Buck and Ramona: A Case Study
Why Choose a Rescue Horse?
Together We Prevail
I went to the habitat with the intention of helping and healing horses in need. When my day there drew to an end, I was usually drenched with sweat, dirty and powerfully hungry, yet strangely I left feeling profoundly at peace mentally and emotionally. It was a kind of peace that saw me through the rest of the weekend and throughout the week. I had always wanted a horse, but never thought that apparition would come to fruition. When the two hearts, minds and spirits merge to work as one, only then can one experience that rare, exquisite sensation of freedom that is the gift of the horse. It was this freedom that my spirit earnestly yearned for and I knew I wanted a horse whose spirit was strong while showing gentility and longed for freedom to run free and who would allow me to fly with him.
I have always loved horses for their sheer power and strength, both physically and mentally, for which they exhibit so gracefully, so proudly. I was content to go there weekend after weekend, each proving to be an enhancing experience. There were horses there that I cared deeply for but I needed a connection, not just me connecting to a horse, but for a horse to connect with me, and I was willing to wait. Just as much as the horse needs to respect the human, so must the human respect the horse. The relationship between the two, all be it complex, but one that is enduring and fulfilling, is to be experienced by both horse and human. My life was about to change in a way I never thought possible. There in the ER barn I saw a black and white head looking out the window and what seem involuntary, I stopped dead in my tracks unable to move a muscle trying to catch my breath as my heart felt like it would beat completely out of my chest. When I entered his stall and saw his ripped thin, body, my instinct was to protect and to save and in the process of learning how to care for him and encouraging him to eat and drink, he may have been healing physically, but he was healing me emotionally. I wanted to save him but he was saving me…I knew then what it felt like to have my wounded (but not broken) heart and spirit made whole once again. Each weekend we grew stronger together, we had made a connection, the bond was formed, I needed him as much as he needed me; together we would and could survive and overcome anything we faced when faced together.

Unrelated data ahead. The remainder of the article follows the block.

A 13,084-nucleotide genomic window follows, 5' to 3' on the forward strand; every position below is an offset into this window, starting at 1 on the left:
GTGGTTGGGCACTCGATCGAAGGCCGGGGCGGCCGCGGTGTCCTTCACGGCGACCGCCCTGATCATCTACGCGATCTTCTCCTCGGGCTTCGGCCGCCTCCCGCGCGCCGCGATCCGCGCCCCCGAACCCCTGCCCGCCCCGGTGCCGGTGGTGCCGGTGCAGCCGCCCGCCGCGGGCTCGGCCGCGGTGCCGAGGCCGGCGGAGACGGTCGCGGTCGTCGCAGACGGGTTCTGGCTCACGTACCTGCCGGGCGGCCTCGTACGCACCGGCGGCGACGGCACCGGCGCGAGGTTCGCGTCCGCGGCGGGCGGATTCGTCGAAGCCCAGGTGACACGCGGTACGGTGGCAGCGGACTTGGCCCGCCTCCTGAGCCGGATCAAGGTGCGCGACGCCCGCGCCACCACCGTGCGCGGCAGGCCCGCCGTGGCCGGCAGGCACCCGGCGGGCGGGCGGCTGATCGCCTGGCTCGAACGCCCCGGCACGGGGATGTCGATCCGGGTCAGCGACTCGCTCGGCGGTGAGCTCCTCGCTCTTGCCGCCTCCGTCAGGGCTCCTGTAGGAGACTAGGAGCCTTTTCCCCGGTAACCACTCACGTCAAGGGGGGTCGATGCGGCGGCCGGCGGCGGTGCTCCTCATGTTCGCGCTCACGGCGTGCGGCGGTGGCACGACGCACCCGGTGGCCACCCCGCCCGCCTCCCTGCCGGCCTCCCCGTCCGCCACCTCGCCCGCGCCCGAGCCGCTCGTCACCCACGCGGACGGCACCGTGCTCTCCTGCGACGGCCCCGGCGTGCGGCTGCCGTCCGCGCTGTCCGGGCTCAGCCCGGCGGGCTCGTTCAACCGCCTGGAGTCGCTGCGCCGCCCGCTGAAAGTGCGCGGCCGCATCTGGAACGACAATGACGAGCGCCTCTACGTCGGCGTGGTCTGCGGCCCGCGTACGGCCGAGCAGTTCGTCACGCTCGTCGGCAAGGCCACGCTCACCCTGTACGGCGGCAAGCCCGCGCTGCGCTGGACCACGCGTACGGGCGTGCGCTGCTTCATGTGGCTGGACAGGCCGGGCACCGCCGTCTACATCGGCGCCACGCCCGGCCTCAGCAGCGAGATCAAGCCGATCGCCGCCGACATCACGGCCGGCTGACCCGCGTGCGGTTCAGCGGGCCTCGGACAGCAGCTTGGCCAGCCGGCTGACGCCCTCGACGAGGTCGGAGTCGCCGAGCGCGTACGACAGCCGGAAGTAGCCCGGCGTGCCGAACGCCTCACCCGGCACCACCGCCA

The possibility was ever looming that Buck would never carry a rider, but I saw something in him…I saw determination, courage and the will to live. He was strong willed, stubborn and he had fight in him. He had intelligence to match his strength and he knew what he needed and wanted, and lucky for me, I was one of those things, or so it seemed when he held my pony tail in his mouth as I started to leave for the day and Vicky and the crew had to get him to release me. I petted him, kissed him and promised to be back and I was. I arranged for him to come to the barn where I boarded him as a foster with every hope of being able to adopt him, but should that never happened, at least he was part of my life in some capacity. His strong will and vivacious spirit that I connected with was the very thing that required me to be very discerning as to who would be chosen to work with Buck. It was the third trainer that found worth and esteem in Buck and was in agreement with me to only train him to be a willing partner and not to break his spirit. I valued his free spirit as I do my own and vowed to myself that anyone in his presence would do the same. I was given the honor when time permitted me, to be a part of the training by watching. The trainer knew when I was at the barn because Buck would stop and look my way. Once I was nearer, Buck proceeded to do as instructed during his training sessions. I learned how to bend and yield for the betterment of myself and others without losing myself.